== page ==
Tripura connection in Kalam's 'Thinking Huts' - Former President reveals a soft corner for the Northeast in his latest book Turning Points...
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- Published 27.08.12
Agartala, Aug. 26: A decade ago, the ruling CPM in Tripura had confronted a major dilemma in the lead-up to the presidential polls that year.
The CPM politburo had decided to put up late Laxmi Sehgal as candidate, contrary to the wishes of the party unit in Tripura that pitched for A.P.J. Abdul Kalam. The state unit cited his association with the state as adviser and as a man from the minority community.
The politburo, known for its certitude and “tragic intransigence”, saw Laxmi Sehghal lose the polls by a heavy margin. Information on what had transpired between the CPM state committee here and the party’s apex executive body had trickled out subsequently in bits and pieces.
However, the then President Kalam, in all his magnanimity, had retained a soft corner for Tripura in his heart.
Within three months of assuming office, he had visited Tripura and fascinated everyone by closely interacting with students in an auditorium, proclaiming a road map for Tripura’s development in a public meeting and offering sage counsel to the political leadership. His robust optimism and enervating positivism were contagious indeed.
But more was to come soon as the unorthodox President set about renovating and refashioning the celebrated Mughal Gardens within the hallowed precincts of Rashtrapati Bhavan. As he wanted to install two huts in the garden, skilful craftsmen from Tripura came to his mind. What followed is recorded in Kalam’s latest book: Turning Points: A journey through challenges.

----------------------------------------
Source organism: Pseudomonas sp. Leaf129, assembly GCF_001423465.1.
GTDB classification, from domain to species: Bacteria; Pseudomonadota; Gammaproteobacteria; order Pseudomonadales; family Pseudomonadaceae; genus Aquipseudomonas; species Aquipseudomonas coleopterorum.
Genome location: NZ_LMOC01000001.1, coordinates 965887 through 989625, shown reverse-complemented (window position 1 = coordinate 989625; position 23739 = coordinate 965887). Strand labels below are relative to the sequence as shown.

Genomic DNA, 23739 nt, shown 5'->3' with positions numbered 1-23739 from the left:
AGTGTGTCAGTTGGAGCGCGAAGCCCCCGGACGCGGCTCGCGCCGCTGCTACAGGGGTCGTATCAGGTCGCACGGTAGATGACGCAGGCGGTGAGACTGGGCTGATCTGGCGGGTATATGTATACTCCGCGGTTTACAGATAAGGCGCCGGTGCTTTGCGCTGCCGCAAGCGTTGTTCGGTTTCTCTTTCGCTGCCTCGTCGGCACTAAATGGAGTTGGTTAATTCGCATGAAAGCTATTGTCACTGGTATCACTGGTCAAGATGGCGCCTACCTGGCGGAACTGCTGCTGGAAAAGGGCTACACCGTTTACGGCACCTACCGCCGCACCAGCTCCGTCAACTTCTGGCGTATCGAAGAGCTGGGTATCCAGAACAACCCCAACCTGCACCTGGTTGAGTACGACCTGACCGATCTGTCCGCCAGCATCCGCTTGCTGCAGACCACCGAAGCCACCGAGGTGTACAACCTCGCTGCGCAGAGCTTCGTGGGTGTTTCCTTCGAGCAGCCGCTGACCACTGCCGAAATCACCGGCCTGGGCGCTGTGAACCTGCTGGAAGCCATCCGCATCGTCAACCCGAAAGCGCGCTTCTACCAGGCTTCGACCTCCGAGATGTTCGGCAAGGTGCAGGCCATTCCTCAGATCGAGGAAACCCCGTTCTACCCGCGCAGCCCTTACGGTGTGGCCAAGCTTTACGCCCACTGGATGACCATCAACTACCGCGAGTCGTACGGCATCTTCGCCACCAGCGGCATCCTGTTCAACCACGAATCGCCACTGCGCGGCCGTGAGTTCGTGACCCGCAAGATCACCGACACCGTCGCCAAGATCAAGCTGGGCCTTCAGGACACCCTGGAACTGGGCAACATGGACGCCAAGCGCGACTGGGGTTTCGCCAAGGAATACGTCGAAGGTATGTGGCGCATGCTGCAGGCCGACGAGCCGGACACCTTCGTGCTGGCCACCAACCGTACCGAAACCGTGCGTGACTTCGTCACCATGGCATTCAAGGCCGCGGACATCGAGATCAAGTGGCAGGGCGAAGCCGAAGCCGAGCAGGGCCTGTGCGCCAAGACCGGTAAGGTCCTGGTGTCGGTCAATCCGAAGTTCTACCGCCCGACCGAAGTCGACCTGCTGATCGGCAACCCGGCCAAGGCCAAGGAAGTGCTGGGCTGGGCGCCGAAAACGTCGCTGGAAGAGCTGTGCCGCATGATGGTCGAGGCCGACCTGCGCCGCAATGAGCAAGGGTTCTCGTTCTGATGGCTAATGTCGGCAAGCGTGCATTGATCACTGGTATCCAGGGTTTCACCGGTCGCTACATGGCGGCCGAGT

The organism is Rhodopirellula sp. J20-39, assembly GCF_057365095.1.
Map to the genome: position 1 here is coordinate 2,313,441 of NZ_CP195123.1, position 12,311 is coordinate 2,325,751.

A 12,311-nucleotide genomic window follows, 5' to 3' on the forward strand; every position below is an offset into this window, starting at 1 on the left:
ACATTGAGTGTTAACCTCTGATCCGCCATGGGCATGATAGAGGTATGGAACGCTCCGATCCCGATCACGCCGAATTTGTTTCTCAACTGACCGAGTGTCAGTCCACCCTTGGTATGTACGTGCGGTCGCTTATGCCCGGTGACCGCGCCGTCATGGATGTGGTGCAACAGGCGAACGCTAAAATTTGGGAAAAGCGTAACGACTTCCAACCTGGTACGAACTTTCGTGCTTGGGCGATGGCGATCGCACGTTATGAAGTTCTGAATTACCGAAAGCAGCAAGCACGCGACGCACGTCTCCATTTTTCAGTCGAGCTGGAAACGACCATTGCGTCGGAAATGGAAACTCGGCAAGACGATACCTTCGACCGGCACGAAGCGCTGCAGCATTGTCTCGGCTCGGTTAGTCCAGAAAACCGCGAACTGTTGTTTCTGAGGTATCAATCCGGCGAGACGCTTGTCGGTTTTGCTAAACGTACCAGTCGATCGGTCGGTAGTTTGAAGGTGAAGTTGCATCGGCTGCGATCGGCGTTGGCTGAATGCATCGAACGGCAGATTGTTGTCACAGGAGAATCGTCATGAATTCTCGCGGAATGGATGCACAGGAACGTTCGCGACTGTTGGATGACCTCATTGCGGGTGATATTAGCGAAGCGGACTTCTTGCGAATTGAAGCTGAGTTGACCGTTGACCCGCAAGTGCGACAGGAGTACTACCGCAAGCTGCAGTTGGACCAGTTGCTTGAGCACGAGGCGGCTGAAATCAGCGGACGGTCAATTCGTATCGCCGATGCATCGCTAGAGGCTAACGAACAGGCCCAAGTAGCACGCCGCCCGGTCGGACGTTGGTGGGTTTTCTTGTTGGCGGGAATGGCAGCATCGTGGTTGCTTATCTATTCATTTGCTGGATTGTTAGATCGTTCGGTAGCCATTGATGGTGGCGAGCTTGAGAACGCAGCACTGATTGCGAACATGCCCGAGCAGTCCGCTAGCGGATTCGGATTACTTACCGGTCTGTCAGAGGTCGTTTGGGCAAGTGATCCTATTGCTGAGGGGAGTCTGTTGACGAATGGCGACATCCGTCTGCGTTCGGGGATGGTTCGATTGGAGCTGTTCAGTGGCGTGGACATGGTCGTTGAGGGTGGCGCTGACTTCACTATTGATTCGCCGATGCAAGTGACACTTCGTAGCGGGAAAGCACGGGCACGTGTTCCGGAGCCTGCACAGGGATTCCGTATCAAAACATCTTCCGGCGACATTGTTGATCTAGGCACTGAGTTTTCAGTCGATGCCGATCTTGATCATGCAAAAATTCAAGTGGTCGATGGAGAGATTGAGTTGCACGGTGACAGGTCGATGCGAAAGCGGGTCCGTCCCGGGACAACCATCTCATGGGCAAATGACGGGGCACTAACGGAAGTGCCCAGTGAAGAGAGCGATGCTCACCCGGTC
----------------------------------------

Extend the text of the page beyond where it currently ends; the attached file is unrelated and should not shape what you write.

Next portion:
|A.P.J. Abdul Kalam|
How his idea of installing huts took shape is impeccably described by the former President in his inimitable style: “I installed two huts in the garden, both designed in keeping with the environment and using natural materials. One was built by craftsmen from Tripura and was called the Thinking Hut. I took many of my close friends to this hut for discussions during weekends and one of my books, Indomitable Spirit, was mostly written in this hut.”
The identity of the craftsmen behind the second hut, named “Immortal Hut”, is concealed but the two huts nestled in corners of the massive Mughal Gardens provided the quiet serenity Kalam required for reflection over critical issues as well as ideas of poetry.
“Whenever a complex national decision was to be made, these two huts were where I sat and thought. Of course, the inspiration for many poems also came while I was there,” Kalam says in his latest book.
Apart from the pithy reference to Tripura in his book, Kalam has allotted two of 27 colour pictures to states of the Northeast. One picture shows him giving away degrees to traditionally attired Naga students in Nagaland University while in the other he is interacting with female folk dancers of Arunachal Pradesh.